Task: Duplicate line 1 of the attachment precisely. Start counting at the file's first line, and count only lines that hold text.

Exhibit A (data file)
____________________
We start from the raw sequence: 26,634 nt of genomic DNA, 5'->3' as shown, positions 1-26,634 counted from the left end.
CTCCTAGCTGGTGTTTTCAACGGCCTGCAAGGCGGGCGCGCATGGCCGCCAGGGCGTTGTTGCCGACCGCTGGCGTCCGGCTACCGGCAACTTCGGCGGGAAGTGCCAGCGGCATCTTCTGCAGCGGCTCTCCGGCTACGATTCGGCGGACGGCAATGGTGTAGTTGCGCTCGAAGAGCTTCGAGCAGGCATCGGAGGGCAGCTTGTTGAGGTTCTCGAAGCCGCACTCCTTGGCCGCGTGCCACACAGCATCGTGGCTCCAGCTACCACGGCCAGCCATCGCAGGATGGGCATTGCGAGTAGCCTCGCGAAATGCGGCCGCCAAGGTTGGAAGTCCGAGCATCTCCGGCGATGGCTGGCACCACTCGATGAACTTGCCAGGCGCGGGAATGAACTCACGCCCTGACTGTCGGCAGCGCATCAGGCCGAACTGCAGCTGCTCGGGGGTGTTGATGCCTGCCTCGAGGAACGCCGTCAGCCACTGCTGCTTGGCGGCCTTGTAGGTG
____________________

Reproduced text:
We start from the raw sequence: 26,634 nt of genomic DNA, 5'->3' as shown, positions 1-26,634 counted from the left end.